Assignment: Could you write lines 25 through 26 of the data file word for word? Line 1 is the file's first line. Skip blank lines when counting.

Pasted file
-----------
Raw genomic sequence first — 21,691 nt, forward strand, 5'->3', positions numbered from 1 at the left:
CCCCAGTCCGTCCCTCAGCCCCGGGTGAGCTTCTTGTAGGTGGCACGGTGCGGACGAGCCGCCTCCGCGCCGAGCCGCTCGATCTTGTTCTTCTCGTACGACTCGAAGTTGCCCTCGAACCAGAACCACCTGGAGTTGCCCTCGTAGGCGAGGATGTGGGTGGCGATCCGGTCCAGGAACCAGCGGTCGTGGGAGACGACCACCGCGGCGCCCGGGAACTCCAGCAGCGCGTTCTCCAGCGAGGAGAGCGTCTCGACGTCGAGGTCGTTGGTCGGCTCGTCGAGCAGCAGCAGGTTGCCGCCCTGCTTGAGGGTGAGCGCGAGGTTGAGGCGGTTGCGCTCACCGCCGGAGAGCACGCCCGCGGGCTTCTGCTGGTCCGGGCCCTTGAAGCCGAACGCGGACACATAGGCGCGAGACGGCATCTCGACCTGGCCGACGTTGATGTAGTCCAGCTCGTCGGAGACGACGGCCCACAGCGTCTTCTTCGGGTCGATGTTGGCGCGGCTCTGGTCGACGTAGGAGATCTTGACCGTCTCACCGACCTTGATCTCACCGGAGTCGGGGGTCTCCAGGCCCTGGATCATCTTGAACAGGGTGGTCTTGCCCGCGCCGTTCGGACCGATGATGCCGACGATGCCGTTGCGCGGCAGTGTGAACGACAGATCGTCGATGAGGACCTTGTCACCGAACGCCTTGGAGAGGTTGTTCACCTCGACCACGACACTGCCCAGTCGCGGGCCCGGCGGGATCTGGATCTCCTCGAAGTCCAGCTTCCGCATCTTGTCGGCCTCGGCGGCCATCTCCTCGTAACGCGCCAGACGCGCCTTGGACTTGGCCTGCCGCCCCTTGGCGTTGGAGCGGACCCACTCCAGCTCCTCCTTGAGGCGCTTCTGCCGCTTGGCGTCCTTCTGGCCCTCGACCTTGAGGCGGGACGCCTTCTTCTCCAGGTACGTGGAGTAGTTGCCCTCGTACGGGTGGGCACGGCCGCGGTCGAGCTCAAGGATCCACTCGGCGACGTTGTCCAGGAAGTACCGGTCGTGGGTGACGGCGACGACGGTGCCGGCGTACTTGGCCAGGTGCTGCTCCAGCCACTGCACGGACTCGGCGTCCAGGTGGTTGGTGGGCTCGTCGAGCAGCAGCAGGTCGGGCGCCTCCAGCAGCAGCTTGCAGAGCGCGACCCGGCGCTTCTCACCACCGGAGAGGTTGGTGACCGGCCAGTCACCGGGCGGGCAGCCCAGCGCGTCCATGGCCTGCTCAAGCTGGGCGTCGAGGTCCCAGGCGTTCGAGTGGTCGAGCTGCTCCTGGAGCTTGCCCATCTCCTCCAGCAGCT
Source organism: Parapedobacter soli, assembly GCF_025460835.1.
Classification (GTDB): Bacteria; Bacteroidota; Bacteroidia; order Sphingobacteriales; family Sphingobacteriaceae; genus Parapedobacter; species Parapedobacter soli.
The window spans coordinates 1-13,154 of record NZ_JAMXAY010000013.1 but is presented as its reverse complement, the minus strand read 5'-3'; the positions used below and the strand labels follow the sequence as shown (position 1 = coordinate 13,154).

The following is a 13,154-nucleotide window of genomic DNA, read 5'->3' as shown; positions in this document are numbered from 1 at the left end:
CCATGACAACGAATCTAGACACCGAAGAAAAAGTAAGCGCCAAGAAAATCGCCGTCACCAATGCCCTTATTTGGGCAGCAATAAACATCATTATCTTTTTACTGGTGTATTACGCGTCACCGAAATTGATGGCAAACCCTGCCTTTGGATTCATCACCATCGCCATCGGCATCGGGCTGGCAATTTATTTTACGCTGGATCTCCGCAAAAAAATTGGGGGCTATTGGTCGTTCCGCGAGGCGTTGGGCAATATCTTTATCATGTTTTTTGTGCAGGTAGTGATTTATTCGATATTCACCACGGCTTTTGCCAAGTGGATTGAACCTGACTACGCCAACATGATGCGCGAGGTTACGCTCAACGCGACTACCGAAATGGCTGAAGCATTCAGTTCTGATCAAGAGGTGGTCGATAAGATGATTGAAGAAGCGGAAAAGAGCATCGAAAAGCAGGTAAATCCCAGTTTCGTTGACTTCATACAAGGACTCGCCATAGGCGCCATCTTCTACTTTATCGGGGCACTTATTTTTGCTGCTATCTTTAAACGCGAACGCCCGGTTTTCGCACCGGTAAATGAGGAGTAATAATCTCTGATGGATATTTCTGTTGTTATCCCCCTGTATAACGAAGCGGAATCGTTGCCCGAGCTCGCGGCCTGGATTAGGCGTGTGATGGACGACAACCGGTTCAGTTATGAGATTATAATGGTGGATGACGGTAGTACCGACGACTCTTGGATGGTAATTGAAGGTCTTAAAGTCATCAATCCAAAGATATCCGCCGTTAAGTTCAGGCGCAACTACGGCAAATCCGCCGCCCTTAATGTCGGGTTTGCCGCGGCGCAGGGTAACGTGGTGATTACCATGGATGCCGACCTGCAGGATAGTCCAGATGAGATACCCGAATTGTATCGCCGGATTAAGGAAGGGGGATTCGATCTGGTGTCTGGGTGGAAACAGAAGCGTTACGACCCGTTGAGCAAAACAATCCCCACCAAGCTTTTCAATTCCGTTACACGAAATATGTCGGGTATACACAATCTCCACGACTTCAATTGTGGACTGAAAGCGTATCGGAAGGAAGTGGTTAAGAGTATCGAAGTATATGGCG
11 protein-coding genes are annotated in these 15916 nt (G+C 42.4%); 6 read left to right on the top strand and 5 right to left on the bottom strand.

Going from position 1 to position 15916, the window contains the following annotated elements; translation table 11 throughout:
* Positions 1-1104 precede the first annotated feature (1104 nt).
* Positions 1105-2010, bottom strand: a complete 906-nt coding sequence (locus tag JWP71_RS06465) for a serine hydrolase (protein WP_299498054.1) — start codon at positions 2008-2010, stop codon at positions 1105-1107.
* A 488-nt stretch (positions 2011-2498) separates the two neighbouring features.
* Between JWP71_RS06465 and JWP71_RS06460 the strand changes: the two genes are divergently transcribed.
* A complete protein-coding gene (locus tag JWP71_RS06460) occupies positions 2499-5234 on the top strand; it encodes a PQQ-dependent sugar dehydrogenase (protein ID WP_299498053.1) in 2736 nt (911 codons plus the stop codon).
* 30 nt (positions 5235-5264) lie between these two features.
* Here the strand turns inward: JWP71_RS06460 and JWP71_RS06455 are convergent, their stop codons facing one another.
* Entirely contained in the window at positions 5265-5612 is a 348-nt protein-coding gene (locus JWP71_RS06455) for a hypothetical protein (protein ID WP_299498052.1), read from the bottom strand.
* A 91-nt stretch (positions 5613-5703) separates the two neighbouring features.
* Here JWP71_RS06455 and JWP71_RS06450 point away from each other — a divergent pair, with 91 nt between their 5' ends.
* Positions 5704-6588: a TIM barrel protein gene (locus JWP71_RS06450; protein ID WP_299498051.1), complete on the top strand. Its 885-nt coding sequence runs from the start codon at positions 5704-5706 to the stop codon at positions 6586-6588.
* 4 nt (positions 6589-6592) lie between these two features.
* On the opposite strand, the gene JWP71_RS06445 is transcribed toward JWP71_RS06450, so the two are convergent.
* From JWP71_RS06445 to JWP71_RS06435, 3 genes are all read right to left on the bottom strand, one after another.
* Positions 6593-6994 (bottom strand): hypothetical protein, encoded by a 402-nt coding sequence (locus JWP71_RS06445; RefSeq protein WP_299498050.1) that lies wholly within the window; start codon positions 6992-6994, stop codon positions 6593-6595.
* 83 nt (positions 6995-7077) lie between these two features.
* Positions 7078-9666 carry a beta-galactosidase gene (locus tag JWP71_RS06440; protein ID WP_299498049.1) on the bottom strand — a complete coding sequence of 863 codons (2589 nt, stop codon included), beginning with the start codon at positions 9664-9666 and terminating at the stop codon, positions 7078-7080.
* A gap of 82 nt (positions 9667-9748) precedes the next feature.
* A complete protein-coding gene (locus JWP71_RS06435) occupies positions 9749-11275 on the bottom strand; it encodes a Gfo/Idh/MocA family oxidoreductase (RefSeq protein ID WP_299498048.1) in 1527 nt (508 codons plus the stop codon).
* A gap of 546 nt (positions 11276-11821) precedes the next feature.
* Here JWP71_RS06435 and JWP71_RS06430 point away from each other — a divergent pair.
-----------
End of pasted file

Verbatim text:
* 83 nt (positions 6995-7077) lie between these two features.
* Positions 7078-9666 carry a beta-galactosidase gene (locus tag JWP71_RS06440; protein ID WP_299498049.1) on the bottom strand — a complete coding sequence of 863 codons (2589 nt, stop codon included), beginning with the start codon at positions 9664-9666 and terminating at the stop codon, positions 7078-7080.